Prostatic urethral lift (Urolift™) is a minimally invasive technique to treat male lower urinary tract symptoms (LUTSs) due to benign prostatic hyperplasia (BPH). The aim of the present study was to assess safety and medium- to long-term outcomes in the relief of urinary symptoms.
We included 35 men, affected by severe symptomatic BPH evaluated by International Prostate Symptom Score (IPSS), with normal erectile function (EF) and ejaculatory function (EjF) evaluated by the International Index of Erectile Dysfunction (IIEF-5) and Male Sexual Health Questionnaire for Ejaculatory Dysfunction (MSHQ-EjD-SF). Exclusion criteria were prostate larger than 70 cm, bladder neck sclerosis, concomitant third prostatic lobe, and/or other cervical urethral obstruction or cancer. All patients, preoperatively, performed uroflowmetry (UFM) with peak flow (Q-max) and post void residual volume (PVR), digital rectal exam, transrectal prostate ultrasound to measure prostate volume, PSA, and cystoscopy. Follow-up was scheduled at 1-3-6 months, then yearly, evaluating UFM, IPSS, IIEF-5, and MSHQ-EjD-SF.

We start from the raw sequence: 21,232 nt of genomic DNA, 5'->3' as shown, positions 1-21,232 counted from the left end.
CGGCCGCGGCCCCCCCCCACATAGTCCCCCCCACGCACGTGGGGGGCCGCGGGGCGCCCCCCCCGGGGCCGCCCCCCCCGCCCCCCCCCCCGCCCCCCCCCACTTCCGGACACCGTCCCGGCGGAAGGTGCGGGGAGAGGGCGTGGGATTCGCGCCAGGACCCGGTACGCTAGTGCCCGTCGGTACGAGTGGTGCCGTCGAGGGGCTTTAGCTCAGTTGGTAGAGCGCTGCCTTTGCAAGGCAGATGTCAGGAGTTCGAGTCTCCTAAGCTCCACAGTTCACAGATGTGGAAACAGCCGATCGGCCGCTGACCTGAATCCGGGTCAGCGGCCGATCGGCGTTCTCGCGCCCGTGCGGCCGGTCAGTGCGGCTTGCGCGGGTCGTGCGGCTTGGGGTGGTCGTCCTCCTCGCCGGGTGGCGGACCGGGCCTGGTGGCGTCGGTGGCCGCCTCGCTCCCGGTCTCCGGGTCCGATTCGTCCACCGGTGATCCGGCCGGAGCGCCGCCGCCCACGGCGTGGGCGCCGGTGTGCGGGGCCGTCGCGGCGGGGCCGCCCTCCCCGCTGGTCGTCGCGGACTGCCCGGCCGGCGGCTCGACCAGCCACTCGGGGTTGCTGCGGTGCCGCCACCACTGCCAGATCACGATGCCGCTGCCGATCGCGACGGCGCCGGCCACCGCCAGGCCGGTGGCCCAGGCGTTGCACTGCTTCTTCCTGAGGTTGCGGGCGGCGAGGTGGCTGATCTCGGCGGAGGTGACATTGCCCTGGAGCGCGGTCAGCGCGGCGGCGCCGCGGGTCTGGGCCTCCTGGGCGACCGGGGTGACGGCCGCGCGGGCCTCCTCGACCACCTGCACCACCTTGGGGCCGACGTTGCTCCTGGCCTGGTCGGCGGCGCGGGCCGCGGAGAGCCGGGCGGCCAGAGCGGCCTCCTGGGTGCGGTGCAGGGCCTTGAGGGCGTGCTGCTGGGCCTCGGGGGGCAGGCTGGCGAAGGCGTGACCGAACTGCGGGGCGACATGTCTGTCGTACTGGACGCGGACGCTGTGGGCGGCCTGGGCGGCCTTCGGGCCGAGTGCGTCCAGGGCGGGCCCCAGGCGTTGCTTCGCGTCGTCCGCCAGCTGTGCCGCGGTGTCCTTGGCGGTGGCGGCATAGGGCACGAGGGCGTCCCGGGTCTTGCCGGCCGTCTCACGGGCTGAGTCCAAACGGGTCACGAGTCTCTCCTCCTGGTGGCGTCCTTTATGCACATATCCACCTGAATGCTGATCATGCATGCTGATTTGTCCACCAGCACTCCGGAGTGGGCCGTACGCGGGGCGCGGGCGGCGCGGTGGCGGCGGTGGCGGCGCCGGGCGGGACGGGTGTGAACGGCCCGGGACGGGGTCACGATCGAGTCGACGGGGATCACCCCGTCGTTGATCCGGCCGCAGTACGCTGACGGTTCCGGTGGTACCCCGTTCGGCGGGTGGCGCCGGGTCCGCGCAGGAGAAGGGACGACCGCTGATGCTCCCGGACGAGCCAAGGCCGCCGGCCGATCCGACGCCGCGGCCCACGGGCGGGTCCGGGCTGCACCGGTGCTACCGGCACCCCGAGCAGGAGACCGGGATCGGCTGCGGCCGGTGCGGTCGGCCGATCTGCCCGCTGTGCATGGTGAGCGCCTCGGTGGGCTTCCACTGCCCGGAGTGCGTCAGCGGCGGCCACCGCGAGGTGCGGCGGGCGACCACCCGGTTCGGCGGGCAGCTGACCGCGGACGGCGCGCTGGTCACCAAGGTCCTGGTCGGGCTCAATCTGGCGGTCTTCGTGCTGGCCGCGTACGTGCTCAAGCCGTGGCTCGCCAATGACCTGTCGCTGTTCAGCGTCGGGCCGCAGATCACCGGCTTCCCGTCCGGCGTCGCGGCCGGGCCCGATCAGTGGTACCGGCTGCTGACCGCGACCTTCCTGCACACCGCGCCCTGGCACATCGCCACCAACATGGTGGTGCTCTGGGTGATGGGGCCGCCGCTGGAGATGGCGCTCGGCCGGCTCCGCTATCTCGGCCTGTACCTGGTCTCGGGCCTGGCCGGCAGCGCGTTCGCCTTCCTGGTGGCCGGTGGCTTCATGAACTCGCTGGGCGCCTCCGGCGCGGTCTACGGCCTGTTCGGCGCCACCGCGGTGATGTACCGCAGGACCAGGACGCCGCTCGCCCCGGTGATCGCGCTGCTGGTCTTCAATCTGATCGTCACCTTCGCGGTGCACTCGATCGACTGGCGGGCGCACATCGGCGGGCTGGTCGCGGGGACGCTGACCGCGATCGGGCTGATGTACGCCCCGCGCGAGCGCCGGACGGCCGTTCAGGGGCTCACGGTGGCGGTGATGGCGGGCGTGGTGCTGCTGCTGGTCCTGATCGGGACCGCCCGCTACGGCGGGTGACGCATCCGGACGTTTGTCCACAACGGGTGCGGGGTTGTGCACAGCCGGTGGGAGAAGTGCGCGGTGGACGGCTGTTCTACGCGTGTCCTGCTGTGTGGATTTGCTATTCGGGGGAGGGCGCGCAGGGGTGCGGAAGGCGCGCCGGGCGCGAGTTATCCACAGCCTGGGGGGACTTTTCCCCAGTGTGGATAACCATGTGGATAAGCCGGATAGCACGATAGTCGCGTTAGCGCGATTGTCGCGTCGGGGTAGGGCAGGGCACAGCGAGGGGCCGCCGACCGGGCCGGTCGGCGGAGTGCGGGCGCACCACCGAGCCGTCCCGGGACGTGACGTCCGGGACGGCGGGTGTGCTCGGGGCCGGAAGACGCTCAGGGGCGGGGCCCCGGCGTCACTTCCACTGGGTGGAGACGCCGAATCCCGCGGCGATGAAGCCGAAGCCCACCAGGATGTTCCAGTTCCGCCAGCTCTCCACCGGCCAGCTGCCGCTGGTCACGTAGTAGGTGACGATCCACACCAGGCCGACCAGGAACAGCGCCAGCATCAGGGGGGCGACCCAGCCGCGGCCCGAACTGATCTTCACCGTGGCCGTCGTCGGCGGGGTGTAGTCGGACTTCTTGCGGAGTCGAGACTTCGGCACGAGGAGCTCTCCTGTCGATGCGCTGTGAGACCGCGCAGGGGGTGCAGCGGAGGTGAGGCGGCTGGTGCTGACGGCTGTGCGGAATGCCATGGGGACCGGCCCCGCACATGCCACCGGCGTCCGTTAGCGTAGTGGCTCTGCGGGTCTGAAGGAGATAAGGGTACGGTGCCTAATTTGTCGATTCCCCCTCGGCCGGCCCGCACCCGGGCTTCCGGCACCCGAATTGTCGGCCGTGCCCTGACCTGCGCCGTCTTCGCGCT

All procedures were performed by a single senior surgeon and follow-up was 33.8 ± 12 months. Preoperative PSA was 0.82 ± 0.4 ng/ml and mean operative time was 19.6 ± 10 min and 3 (2-4) implants per patient were used. Parameters reported at last follow-up schedule were: Q-max increase of 68% ( = 0.001), PVR reduction 68% ( = 0.005), and IPSS reduction 55% ( < 0.0001). EF and EjF were similarly preserved, and no patients presented retrograde ejaculation. A total of 88.6% of patients were satisfied with LUTSs improvement and 100% satisfied with EjF.
Urolift can improve urinary disorders secondary to BPH, preserving EjF and EF. It is a safe and easy method, reproducible, and with low incidence of complications. Careful selection of patients is mandatory. The main reason for dissatisfaction is the higher expectation of better BPH symptoms relief although patients with high bladder neck and/or prostate volume >45 cm were aware of the possible failure.

© The Author(s), 2021.